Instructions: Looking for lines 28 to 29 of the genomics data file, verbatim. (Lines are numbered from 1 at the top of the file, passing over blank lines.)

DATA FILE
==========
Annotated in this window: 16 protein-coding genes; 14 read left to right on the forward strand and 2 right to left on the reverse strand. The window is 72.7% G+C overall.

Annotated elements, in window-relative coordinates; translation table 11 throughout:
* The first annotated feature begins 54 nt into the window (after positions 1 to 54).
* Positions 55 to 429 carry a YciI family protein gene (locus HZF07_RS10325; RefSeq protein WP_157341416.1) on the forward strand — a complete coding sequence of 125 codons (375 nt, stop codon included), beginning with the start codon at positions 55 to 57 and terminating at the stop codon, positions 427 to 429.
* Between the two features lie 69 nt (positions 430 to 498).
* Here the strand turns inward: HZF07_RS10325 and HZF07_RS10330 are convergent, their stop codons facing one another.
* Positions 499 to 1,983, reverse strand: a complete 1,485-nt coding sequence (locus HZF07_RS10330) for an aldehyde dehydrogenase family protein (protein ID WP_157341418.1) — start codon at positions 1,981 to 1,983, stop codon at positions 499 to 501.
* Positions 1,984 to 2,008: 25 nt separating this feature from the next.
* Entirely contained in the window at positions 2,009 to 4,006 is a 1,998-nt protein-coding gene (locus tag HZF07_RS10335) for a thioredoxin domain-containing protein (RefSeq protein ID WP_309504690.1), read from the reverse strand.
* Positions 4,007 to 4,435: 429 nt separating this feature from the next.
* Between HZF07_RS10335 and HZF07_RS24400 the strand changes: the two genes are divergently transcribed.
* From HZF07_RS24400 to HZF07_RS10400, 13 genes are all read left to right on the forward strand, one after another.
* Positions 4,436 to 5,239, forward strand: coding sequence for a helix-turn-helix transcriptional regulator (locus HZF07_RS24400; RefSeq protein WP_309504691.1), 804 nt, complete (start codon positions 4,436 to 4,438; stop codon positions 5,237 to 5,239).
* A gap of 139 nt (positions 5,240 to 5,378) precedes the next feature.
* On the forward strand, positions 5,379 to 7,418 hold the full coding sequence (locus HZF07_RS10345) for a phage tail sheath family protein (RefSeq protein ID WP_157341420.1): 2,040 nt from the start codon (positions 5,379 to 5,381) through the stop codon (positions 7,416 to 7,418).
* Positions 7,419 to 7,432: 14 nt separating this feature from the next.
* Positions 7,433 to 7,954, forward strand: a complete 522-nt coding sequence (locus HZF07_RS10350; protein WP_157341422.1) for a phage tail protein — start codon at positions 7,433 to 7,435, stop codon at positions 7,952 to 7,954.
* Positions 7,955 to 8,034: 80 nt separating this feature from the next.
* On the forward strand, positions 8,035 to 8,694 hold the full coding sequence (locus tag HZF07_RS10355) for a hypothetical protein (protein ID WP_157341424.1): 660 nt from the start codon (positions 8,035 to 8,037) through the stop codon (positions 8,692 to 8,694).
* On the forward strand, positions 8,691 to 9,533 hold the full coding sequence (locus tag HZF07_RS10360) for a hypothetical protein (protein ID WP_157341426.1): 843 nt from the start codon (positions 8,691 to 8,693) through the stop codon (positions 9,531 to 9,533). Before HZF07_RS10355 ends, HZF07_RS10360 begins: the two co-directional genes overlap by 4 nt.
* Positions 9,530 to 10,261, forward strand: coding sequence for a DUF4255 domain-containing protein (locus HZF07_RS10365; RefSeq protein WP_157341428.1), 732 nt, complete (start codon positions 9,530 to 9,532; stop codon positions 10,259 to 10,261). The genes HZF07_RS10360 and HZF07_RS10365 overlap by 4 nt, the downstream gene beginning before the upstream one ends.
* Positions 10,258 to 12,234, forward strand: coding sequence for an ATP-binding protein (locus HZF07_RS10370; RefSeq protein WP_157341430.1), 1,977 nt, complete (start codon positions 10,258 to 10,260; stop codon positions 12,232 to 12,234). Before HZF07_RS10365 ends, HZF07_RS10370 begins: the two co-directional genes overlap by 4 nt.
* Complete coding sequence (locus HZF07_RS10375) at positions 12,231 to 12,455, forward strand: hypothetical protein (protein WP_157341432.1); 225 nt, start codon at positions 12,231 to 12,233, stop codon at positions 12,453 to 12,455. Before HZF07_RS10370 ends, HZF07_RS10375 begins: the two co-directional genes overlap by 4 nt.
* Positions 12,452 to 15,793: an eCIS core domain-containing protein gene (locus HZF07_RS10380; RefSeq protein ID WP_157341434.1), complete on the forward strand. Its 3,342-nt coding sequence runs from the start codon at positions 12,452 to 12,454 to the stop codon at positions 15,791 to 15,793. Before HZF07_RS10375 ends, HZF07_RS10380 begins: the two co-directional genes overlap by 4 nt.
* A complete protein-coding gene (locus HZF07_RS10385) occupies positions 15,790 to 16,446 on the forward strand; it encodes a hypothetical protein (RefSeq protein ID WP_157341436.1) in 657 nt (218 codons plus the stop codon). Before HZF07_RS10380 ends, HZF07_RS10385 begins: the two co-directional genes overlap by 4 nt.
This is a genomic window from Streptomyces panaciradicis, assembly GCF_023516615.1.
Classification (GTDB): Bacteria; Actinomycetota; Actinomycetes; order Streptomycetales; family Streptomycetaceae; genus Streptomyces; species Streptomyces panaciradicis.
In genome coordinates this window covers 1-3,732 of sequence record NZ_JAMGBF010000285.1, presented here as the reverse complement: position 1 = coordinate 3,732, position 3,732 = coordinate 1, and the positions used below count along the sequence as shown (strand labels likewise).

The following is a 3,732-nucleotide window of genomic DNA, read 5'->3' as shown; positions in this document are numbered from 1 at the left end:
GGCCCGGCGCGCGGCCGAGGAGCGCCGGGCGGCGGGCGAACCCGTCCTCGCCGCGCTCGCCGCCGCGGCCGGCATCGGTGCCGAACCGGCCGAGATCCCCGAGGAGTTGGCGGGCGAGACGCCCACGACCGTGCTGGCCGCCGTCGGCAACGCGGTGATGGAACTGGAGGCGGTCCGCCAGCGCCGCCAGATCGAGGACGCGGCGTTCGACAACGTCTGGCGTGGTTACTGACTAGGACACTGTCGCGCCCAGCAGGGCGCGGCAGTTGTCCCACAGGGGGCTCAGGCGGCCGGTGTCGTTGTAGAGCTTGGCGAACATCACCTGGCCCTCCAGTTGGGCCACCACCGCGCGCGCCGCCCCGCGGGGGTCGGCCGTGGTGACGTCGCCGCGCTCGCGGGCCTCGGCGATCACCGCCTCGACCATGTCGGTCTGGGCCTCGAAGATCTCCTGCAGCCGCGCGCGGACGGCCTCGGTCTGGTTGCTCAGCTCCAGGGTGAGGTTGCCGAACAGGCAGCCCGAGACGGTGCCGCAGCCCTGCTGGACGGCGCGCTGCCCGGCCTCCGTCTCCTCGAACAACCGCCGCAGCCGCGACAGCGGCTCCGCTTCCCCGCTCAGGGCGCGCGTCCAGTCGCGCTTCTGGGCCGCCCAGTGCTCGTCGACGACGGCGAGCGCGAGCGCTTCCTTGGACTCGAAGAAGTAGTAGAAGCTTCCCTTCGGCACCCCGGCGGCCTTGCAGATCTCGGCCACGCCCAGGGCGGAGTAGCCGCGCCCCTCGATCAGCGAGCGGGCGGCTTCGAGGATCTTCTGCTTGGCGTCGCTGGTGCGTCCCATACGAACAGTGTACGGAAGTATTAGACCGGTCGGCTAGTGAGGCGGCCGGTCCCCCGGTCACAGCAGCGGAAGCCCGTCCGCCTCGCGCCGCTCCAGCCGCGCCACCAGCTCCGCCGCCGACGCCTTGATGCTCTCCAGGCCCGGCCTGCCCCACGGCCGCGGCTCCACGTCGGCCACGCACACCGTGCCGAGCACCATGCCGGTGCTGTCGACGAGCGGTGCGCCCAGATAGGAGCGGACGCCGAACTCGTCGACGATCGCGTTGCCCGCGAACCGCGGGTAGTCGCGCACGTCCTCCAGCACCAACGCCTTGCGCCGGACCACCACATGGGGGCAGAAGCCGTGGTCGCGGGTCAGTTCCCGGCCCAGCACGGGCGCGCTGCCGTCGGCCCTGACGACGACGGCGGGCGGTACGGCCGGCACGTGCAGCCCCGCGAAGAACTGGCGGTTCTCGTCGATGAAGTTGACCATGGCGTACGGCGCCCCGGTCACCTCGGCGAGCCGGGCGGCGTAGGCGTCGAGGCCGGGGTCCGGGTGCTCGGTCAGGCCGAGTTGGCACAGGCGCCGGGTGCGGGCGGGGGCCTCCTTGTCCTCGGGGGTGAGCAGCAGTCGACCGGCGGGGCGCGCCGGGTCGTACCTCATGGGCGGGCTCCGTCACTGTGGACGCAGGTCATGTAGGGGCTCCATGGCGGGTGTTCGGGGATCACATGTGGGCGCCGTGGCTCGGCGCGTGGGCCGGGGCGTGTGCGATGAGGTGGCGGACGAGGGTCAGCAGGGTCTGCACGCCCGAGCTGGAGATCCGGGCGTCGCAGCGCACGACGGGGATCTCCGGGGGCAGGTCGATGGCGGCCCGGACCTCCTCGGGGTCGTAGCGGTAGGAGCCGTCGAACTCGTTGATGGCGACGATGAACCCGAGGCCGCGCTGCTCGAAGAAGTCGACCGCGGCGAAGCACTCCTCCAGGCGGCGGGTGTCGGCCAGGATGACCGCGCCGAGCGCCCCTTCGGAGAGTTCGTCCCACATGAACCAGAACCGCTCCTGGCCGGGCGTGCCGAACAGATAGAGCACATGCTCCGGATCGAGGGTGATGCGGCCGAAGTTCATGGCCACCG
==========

In genome coordinates this window covers 1-3,732 of sequence record NZ_JAMGBF010000285.1, presented here as the reverse complement: position 1 = coordinate 3,732, position 3,732 = coordinate 1, and the positions used below count along the sequence as shown (strand labels likewise).

The following is a 3,732-nucleotide window of genomic DNA, read 5'->3' as shown; positions in this document are numbered from 1 at the left end: